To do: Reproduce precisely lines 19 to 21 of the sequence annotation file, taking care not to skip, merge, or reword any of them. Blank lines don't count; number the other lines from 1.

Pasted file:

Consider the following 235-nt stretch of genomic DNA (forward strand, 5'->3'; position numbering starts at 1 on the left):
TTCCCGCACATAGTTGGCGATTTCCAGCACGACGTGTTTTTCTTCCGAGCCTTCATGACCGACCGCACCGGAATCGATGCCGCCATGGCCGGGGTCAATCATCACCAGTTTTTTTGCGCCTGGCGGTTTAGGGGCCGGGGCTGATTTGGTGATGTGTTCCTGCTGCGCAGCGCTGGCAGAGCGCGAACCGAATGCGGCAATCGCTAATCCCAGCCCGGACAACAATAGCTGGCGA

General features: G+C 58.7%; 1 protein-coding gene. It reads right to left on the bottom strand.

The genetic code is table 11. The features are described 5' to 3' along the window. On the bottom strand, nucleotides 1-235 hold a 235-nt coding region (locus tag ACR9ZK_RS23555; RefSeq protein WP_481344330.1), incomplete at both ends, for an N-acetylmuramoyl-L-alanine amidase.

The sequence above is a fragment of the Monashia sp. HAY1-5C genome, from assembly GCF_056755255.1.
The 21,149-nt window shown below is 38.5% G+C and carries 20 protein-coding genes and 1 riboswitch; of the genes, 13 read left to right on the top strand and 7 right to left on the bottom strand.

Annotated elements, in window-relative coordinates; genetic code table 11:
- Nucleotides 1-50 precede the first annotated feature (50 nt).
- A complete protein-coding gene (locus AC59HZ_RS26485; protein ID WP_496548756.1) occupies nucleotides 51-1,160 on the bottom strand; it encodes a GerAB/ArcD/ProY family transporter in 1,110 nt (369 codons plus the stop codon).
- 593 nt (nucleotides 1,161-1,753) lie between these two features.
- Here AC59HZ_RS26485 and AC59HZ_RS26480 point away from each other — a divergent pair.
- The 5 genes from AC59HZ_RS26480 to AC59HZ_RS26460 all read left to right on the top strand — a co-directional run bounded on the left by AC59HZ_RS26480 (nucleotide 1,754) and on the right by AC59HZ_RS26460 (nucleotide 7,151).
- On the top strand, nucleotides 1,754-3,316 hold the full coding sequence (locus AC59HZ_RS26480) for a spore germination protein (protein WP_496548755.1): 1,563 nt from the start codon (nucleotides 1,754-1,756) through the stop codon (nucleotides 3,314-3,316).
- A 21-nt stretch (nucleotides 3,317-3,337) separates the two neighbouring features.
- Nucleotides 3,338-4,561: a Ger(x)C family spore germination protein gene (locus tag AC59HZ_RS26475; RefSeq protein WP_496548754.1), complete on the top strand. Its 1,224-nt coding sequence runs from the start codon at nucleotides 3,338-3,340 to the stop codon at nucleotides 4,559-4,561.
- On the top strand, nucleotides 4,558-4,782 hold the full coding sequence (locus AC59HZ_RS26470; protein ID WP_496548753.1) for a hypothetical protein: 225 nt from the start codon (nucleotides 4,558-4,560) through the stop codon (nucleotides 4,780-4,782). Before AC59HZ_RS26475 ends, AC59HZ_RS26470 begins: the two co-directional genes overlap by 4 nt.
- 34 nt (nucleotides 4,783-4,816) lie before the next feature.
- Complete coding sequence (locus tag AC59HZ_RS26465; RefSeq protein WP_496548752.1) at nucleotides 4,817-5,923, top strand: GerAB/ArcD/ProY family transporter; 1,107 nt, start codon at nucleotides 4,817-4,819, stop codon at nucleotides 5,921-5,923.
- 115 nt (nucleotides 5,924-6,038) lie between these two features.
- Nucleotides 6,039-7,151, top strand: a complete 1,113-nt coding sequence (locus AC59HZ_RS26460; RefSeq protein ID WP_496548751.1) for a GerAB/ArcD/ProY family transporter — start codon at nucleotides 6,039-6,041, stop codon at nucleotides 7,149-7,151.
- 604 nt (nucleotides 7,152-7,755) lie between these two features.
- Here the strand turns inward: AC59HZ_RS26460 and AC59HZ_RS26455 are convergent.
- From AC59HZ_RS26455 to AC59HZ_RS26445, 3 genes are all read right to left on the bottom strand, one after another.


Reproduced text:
- 115 nt (nucleotides 5,924-6,038) lie between these two features.
- Nucleotides 6,039-7,151, top strand: a complete 1,113-nt coding sequence (locus AC59HZ_RS26460; RefSeq protein ID WP_496548751.1) for a GerAB/ArcD/ProY family transporter — start codon at nucleotides 6,039-6,041, stop codon at nucleotides 7,149-7,151.
- 604 nt (nucleotides 7,152-7,755) lie between these two features.